They are fighting for their rights, and so should we!

31st Jul 23 by Yves Reichling

Feedback travelled to Senegal to rendezvous with our partners and meet with communities impacted by the fishmeal and fish oil industry

In July, Feedback travelled to Senegal to rendezvous with its Notre Poisson coalition partners and visited Dakar, Joal Fadiout, Mbour and Popenguine to meet with the communities impacted by the fishmeal and fish oil industry. 

Much like what we are seeing in The Gambia, communities in Joal Fadiout, Mbour and Popenguine have been struggling with dwindling fish stocks and a breaking of the local economy around sea food. “When previously we bought a crate for 2000CFA 5 years ago, we now have deal with prices over 25000CFA” says the representative of the union of ‘economic interest groups’ in Senegal, women fish processors are still fighting for the legal recognition of their profession in Joal Fadiout. The source of the problem is three-fold: the impact of climate change, industrial (over)fishing and fishmeal and fish oil (FMFO) factories. 

The hike in prices leaves small-scale entrepreneurs unable to compete with those with deeper pockets, notably the local fishmeal and fish oil factories. Many women processors – jobs are highly gender-bound in this sector, with men going out to sea as fishers and women processing and selling the catch – are thus deprived of their source of income. And the loss of livelihoods is not the only consequence: fish represents a crucial part of people’s, and especially children’s, diets. Without this important source of nutrients, many children have slipped into or are threatened by food insecurity and its consequences. 

With most fish stocks over- to fully exploited, the economies around them are breaking down. People are being forced to leave their profession, but alternatives are scarce. Loans have become unaffordable or non-existent, and customer preference shifts to cheaper options such as imported chicken and milk powder from the EU. Fishermen who now struggle to come home with a catch and make ends meet, turn to catching juvenile fish with nets with smaller meshes, an illegal fishing practice which risks depleting fish populations completely. Fishmeal and fish oil factories incentivise these practices by buying juveniles, which local fish markets refuse due to its illegality – yet the factories get away with it. ‘By doing this, they [the fishermen and -boys] are killing themselves’, says a fish processor in Popenguine, who is also an avid activist working with Greenpeace.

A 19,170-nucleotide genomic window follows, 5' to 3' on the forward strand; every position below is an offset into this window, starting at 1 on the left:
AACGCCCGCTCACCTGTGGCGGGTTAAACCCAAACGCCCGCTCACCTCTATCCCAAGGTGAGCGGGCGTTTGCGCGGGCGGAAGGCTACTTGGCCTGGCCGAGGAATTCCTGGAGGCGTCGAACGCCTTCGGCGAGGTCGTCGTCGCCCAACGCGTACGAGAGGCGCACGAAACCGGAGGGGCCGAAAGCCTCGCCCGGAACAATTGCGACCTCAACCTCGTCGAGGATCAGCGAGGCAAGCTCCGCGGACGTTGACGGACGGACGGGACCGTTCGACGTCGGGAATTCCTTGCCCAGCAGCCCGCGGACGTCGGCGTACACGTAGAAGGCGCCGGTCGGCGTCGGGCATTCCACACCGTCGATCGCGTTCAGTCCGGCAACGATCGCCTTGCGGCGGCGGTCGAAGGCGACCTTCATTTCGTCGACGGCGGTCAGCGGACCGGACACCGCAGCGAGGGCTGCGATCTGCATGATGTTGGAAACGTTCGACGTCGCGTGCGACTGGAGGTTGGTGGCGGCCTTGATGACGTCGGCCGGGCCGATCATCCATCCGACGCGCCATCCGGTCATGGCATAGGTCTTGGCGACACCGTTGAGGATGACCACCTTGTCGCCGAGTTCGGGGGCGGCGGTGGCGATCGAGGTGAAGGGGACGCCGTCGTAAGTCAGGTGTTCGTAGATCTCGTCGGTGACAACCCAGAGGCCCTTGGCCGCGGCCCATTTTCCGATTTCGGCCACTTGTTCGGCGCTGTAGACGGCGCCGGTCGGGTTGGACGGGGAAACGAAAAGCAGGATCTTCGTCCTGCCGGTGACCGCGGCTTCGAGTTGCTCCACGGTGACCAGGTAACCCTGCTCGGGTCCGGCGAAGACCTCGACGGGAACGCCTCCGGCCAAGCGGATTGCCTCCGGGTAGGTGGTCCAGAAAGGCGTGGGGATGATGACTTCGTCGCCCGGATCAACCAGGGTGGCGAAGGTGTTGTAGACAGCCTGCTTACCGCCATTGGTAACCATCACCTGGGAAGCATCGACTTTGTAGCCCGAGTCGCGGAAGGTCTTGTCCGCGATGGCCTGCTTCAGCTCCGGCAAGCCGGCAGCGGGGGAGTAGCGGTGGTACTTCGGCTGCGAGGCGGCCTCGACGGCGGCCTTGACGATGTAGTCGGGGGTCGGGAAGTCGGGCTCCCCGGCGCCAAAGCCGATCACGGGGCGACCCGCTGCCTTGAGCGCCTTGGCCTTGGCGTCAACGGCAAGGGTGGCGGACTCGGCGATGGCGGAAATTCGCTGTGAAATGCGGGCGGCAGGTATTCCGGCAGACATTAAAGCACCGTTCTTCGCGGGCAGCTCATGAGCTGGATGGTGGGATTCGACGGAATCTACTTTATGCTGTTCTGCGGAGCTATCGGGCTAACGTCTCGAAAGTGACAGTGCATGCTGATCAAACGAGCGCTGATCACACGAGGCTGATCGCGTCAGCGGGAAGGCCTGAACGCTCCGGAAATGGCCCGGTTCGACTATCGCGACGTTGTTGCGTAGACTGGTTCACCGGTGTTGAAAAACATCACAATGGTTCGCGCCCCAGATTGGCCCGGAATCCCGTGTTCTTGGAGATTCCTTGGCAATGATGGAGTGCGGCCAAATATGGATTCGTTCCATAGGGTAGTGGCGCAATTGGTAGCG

Due to the scarcity of fish, processing sites are increasingly desolate. The number of women processor groups has decreased from over 50 to around 10 in 4 years’ time.

More and more people are being forced to emigrate to look for jobs and income elsewhere, leaving behind homes and families. When visiting Joal Fadiout’s fish processing site, we were told that the women and their families were waiting for news about family members who left to attempt a crossing to Europe but hadn’t heard anything for 11 days. ‘They want our fish, but they don’t seem to want us’, says a fisher representative.  

Communities are doing what they can, adopting new equipment and marketing strategies. In Mballing, a district in Mbour, women processors now sell dried, salted and smoked fish and molluscs which are processed in new drying racks and ovens and are investing in new packaging to make products more appealing on the market. People in Mbour are proud fisher people by tradition and would not abandon their source of income, and a vital part of their identity, without a fight. And fight they do, – in a true David vs. Goliath way – for their rights as artisanal fishers and processors, and their rights as human beings.  

New processing and marketing techniques help women rocessors make a living

And so do we. We fight alongside the artisanal fishing communities by advocating for an end to overfishing and the use of whole, nutritious fish in animal feed production -such as it is done in salmon farming- in West Africa and in Europe.. It is time to put a stop to such destructive practices in our food system and ensure that communities can live their lives in dignity. 

This work is made possible through the support of Oceans 5, a sponsored project of Rockefeller Philanthropy Advisors. 

What can you do next?
Want to hear more?

In March, Feedback hosted a webinar in the week of International Women's Day: Feed or Food - connecting communities impacted by the global fish farming industry. We brought together a multilingual panel of inspiring women from Senegal, The Gambia, Sweden and Scotland to share how they and their communities have been impacted by the global fish farming and aquaculture industries. We hope that this event highlighted the vital importance of coming together to share experiences and the need for taking bold, collective action.

Find the webinar here
Want to read more?

"Off the menu"! This report, taking the Scottish farmed salmon industry as an example, shows how farmed salmon fed on wild fish is an inefficient and environmentally poor way to produce micronutrients for human diets. The report explores how we could meet our micronutrient needs without depleting ocean resources.

Read the report